The ascent of Dr. Luke from DJ and SNL band member to hit-maker is breathlessly recalled and shows how initial smashes for the likes of Avril Lavigne gave him a footing before his breakout with Flo Rida’s ""Right Round." Seabrook comes unglued here, attempting to vividly retell the making of the song with recollections that read like a cheesy Quentin Tarantino flick — from the phonetics used to illustrate the lingo a stripper uses who accompanies Flo Rida to the studio, to the hokey explanation behind plucking then-unknown Kesha from some scuzzy dwelling in L.A.

The success of Katy Perry and what it meant to the Luke/Martin hit-making process is delved into, and at its most interesting when we see Perry’s co- writer Bonnie McKee attempt to launch her single, "American Girl."

Seabrook captures interactions between McKee and Dr. Luke, and pulls interesting quotes from McKee about the realities of writing within tightly defined pop song structures. Seabrook delves into the Kesha situation too, laying out both her rise to success with Dr. Luke-produced material and her insistence on her using her own material for a follow up.

He doesn’t shy away from discussing the ongoing Kesha/Dr. Luke lawsuit either, but seems to somewhat side with Luke, using a quote from an insider in their team to suggest that their dispute is much more about contractual wrangling then actual assault. Of course, it’s a matter still being decided on by the law, but it’s a weird moment that reflects the imbalance of power between the men controlling many pop strings and the women who write or front it.

Seabrook closes by looking at the way Spotify is both altering how we listen to music and covers the oft-discussed idea that its structures for paying out royalties really only benefit the upper tier of musicians. It’s not new stuff, but the way he illustrates Spotify’s odd mix of tech startup mumbo jumbo and the very real negotiations they had to do with labels is well handled.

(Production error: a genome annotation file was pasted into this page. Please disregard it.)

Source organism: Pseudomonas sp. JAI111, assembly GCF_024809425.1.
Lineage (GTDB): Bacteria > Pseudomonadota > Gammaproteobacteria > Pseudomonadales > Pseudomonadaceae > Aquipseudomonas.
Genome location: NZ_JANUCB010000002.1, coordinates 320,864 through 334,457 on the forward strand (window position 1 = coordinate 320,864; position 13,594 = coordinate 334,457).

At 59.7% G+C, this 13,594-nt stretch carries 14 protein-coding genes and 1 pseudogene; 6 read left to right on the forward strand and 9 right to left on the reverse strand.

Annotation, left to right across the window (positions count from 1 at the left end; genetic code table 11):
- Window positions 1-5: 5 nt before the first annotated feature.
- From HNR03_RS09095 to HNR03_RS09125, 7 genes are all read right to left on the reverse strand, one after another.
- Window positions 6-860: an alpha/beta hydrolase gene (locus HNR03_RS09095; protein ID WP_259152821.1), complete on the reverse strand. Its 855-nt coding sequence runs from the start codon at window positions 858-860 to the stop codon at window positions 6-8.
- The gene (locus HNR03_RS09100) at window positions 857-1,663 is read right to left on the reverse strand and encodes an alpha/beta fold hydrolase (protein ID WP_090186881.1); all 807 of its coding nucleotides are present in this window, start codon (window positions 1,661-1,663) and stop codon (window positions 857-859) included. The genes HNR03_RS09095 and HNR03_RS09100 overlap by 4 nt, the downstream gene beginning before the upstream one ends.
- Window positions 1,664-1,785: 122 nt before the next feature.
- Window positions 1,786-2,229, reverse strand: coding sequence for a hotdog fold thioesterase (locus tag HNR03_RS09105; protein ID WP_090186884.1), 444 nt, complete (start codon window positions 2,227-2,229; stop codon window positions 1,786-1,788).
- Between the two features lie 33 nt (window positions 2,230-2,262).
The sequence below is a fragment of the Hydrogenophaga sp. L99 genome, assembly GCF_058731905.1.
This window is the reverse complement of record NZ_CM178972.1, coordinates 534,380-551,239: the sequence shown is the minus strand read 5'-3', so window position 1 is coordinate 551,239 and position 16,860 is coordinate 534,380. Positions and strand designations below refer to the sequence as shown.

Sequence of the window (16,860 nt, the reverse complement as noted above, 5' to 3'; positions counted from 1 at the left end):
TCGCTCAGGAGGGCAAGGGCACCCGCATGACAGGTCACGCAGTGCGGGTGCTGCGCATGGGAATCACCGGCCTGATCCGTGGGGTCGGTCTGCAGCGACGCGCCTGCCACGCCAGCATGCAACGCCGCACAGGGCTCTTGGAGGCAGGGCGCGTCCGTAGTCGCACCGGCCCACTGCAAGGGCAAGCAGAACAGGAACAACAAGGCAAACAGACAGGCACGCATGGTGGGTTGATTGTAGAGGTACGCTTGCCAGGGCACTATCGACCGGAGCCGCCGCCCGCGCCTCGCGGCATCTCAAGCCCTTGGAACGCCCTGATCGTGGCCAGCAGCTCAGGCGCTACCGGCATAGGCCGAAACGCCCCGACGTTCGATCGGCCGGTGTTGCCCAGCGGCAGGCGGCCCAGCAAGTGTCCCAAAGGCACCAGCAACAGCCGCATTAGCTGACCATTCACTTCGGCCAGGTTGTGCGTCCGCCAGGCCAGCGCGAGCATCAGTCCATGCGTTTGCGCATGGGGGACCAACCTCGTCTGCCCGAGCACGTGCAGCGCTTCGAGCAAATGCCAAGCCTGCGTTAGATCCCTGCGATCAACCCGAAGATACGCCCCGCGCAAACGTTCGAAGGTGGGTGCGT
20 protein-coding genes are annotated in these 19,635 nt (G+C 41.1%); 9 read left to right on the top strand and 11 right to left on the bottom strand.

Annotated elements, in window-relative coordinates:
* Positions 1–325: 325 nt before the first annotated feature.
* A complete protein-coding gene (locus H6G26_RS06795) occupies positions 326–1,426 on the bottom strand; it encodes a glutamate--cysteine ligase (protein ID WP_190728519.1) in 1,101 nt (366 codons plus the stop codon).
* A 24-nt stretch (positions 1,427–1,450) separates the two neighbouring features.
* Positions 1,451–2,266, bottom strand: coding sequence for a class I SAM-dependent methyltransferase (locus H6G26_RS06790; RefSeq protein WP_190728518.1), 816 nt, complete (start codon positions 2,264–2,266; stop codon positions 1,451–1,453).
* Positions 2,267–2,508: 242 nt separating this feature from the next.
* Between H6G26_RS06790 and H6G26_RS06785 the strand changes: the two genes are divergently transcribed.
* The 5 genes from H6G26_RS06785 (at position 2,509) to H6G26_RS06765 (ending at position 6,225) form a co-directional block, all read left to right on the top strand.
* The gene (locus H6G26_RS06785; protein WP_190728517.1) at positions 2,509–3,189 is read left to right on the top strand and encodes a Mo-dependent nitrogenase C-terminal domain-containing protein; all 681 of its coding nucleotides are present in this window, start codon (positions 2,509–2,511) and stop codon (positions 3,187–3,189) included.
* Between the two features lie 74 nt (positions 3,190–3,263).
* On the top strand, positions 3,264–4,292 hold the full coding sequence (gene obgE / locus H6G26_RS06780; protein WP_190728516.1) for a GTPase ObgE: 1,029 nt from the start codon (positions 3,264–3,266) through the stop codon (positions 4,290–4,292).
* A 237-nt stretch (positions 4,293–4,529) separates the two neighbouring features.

Seabrook’s outro tackles his own cynicism about Katy Perry’s "Roar" being a hit after an initial awkward encounter with Dr. Luke, and returns to talking about his children and their enjoyment of pop music; his son now shifting to typical indie fare, while his daughter laps up the latest Katy Perry hit.

Seabrook’s focus on Max Martin, Stargate and Dr Luke is savvy, but what he omits begins to speak volumes. Apart from one solitary paragraph, the influence of Timbaland and The Neptunes on the charts isn’t thoroughly discussed. While Seabrooke shows how poorly pop treats women, influential hit machine voices like Sia, Kara DioGuardi and Cathy Dennis warrant passing mentions, with no attempt to look at how these kind of women form an important part of the pop matrix. How Calvin Harris and David Guetta have molded pop production never comes up, Lady Gaga’s run as a hit factory unto herself at her peak doesn’t warrant a mention, or even a quick look at how producers like Diplo rejigged the way hit songs are written.

If you’re a pop geek whose paid attention to interviews over the last few years, there’s not much here that will be new to you, but what Seabrook does is provide an excellent primer on a part of pop history that is often somewhat confusing to understand.

Ultimately, The Song Machine is a testament to the fascinating world of pop songwriting and tells a story that will likely only become more and more complex.